Xzibit Says Gunfire At Big Pun Show Warranted

Rap concert's opener claims fights broke out in the crowd and spilled onto the stage.

A rapper who performed the night Big Punisher's security guard was arrested for shooting a pistol into the air to calm fans said that the crowd was dangerously out of control and fighting on and around the stage.

Xzibit, the hardcore rapper who opened the Big Punisher show, said that the venue's security could not handle the melee and that he could understand if the rapper's security guard decided to take matters into his own hands.

"The security was getting its ass f---ed up, so they couldn't even handle it," Xzibit said, adding that he was onstage when the shots were fired, but did not know who was responsible. "There were chairs being thrown and people getting thrown over bars. It was wild! It was really scrapping in that club and the security had no control."

As Felix Cabrera, 33, the member of Big Punisher's security team accused of discharging a weapon during the artist's July 9 concert, waits to hear if a Michigan judge will put his case to trial, people who were at the venue that night are beginning to offer versions of what led up to the alleged gunshots.

Cabrera was arrested July 9 on a charge of discharging a firearm in a building, a felony punishable by up to four years in prison. Police allege that panic broke out at a Big Punisher/Xzibit concert at the Industry nightclub in Pontiac, Mich., after Cabrera fired a 9 mm pistol into the air several times in an effort to calm an unruly crowd.

Though he said he never saw who fired the shots, Xzibit said he wouldn't be surprised if it was a member of Big Punisher's security team.

"The shooting started after some m-----f------ was fighting in the crowd for like 20 or 30 minutes," he said. "[When] it started spilling onto the stage, that's where [the shooting] came into play. Once you realize security can't even secure themselves, how the hell they gonna secure you?"

Blair McGowan, owner of the Industry, said on Wednesday afternoon (Aug. 12) that he has yet to definitively figure out what happened that night, having heard reports from some witnesses that Big Punisher's crew used a starter pistol as part of their act and from others that the shots came from someone in the crowd. He acknowledged that the crowd was excited, but denied that the venue's security did not have things under control.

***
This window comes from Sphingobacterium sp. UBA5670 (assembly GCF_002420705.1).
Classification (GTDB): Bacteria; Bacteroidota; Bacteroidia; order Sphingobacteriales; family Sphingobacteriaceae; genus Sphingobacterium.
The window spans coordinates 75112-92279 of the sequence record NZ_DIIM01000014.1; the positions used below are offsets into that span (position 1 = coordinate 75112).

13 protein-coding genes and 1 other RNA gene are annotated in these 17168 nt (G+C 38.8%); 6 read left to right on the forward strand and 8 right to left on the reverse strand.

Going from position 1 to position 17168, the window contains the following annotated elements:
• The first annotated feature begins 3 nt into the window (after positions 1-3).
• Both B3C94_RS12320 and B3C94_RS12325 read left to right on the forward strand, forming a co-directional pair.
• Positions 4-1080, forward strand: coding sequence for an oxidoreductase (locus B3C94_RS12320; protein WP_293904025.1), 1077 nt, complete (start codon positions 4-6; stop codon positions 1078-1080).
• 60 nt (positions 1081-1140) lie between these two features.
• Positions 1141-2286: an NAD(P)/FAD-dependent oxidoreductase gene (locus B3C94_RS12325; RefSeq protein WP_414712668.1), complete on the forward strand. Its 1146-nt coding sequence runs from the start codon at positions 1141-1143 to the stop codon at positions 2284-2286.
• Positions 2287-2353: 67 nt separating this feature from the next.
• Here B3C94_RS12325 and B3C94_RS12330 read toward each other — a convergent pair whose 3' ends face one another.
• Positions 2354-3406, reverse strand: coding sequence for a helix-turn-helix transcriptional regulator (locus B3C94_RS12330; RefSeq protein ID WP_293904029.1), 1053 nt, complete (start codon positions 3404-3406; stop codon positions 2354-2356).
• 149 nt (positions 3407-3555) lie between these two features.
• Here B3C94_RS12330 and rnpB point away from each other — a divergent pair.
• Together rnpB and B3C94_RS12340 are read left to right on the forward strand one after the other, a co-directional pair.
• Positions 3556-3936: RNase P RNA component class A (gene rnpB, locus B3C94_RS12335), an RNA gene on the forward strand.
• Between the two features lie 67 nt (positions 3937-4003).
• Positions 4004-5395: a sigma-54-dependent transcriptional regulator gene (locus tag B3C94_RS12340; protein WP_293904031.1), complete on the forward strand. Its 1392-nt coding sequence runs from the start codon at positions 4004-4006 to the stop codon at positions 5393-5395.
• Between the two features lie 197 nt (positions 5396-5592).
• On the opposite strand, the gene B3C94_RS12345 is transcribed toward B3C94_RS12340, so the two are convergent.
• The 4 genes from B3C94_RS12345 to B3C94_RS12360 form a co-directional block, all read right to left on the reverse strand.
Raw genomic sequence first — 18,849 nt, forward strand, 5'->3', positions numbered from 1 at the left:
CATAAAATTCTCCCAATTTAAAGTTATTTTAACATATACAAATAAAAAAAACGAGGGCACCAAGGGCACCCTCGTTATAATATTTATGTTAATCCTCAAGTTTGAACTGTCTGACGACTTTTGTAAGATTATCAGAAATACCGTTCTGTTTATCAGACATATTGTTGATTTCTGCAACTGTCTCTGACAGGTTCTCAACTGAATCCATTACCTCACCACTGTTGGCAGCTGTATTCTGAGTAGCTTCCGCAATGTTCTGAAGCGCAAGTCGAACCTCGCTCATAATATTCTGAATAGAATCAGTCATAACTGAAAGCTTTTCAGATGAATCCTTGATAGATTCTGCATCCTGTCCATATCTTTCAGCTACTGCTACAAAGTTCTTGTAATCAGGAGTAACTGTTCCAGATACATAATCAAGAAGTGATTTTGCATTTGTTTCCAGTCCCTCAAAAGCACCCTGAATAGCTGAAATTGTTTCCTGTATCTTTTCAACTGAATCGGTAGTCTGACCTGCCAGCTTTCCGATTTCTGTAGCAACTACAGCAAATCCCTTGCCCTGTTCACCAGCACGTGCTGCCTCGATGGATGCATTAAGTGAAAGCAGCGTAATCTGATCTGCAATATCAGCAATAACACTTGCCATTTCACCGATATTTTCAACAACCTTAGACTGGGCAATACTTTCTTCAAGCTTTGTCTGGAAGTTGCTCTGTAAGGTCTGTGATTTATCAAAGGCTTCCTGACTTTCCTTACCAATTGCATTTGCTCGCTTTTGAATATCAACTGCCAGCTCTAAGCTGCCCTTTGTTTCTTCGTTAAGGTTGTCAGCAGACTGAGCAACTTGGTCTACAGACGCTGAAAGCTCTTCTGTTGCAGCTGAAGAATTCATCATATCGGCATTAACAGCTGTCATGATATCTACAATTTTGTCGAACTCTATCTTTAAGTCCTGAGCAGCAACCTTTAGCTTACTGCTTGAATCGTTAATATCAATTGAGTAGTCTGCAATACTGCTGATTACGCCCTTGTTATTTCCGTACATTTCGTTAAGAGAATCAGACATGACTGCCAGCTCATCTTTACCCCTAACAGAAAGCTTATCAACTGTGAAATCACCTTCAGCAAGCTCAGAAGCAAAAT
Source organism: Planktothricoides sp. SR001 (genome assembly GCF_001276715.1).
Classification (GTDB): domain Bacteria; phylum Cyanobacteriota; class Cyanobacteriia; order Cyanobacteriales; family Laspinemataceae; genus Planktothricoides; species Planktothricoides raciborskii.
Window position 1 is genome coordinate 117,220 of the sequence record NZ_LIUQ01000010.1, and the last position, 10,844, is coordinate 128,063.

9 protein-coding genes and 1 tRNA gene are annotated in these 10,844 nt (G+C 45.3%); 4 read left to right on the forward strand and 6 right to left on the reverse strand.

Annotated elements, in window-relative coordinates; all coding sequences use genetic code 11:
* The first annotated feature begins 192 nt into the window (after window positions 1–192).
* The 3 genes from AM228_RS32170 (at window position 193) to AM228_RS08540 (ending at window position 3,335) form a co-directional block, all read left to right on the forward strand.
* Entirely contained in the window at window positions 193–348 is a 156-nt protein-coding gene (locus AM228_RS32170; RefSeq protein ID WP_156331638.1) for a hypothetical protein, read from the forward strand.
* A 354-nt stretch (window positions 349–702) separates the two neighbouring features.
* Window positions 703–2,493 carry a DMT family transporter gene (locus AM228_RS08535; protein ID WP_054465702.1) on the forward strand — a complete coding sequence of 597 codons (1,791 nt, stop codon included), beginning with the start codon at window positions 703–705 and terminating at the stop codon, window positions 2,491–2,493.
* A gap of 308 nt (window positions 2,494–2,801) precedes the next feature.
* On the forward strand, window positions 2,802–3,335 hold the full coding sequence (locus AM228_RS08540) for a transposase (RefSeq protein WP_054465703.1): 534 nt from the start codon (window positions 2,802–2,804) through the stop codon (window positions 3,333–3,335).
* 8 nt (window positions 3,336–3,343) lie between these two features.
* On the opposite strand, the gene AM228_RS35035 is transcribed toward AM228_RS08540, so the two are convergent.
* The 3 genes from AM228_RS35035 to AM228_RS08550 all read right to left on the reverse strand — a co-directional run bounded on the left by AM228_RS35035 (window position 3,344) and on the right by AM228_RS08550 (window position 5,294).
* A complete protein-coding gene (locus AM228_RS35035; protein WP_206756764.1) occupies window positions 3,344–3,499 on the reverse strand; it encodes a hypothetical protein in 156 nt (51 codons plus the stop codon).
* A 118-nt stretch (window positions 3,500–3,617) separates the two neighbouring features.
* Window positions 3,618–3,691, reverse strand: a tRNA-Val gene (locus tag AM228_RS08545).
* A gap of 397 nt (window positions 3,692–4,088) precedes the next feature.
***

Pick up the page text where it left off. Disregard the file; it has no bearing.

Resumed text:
"That's news to me," McGowan said, adding that he was not at the theater until after the incident had taken place. According to McGowan, nothing like this has ever happened at the Industry and it is the club's policy to establish with acts beforehand whether or not they'll allow excited fans on the stage. "We know exactly what is acceptable," he said, "and from what I have heard, everything was going well."

The rapper's security guard is also alleged to have pointed the gun at club security before he and some of Big Punisher's crew tried to flee out a back door, according to police spokesperson Sgt. Conway Thompson.

District Court Judge Leo Boman will decide Thursday (Aug. 13) whether to pursue a felony charge of discharging a firearm in a building against the suspect or to reduce the charge to that of intentionally aiming a firearm without malice -- a misdemeanor in Michigan. If he reduces the charge, Cabrera faces a maximum 90-day jail sentence and a fine.

Following the gunshots, police found a 9 mm pistol and a .45-caliber handgun in a dumpster near where Cabrera was arrested.

As of last week, results of forensic tests on the weapons were not yet available. Police were also still investigating an incident which occurred hours after the show, in which three concert-goers were shot in the leg on a street corner in the city. Repeated attempts on Wednesday to reach Thompson were unsuccessful.

Though a Wayne County deputy sheriff testified in Cabrera's preliminary trial of hearing a gunshot at the show and turning to see Cabrera pointing a handgun at the venue's security before fleeing out a back door, others who were there are not sure who fired the shot.

"That's a million-dollar m-----f----- up there when Big Pun is doing his thing," Xzibit concluded. "We ain't got no time to be scuffling with some niggas, so that's what it basically boiled down to."

Big Punisher's debut album, Capital Punishment, is currently at #36 on the Billboard 200 albums chart. It has spawned hits in the form of "I'm Not A Player" (RealAudio excerpt) and its re-mix, "Still Not A Player."

Vicki Charles, a publicist for Loud Records, the label of both Big Punisher and Xzibit, has repeatedly denied that the group fired off a starter pistol as a part of their act.

Police have described the scene after the show as one of near-riot conditions, alleging that fans outside the theater threw rocks and bottles after the incident. McGowan, however, said that there was no damage sustained to the Industry and that concert-goers were unhappy to have had their show cut short.

"Some people that were there were disgruntled that someone had ruined an otherwise exciting and happy evening," McGowan said. "People get together to hear music in order to get away from their personal problems. People were upset that this happened because it ruined the experience for them."